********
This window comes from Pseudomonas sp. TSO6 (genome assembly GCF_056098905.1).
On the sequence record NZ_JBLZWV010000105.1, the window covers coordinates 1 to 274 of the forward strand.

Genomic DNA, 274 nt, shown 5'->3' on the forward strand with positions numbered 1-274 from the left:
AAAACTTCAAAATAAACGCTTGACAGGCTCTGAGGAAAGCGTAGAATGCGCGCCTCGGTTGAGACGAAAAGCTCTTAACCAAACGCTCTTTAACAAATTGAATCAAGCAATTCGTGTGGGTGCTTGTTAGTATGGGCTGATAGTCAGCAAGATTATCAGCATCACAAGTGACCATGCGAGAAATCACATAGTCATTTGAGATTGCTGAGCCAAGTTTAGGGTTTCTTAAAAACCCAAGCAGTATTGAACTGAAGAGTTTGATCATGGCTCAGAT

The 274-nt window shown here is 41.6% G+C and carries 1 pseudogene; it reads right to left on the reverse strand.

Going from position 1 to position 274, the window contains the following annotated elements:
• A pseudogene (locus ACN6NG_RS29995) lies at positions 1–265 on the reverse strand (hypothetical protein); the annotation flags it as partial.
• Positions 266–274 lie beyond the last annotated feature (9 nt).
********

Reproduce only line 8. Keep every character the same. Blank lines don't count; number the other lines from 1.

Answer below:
• Positions 266–274 lie beyond the last annotated feature (9 nt).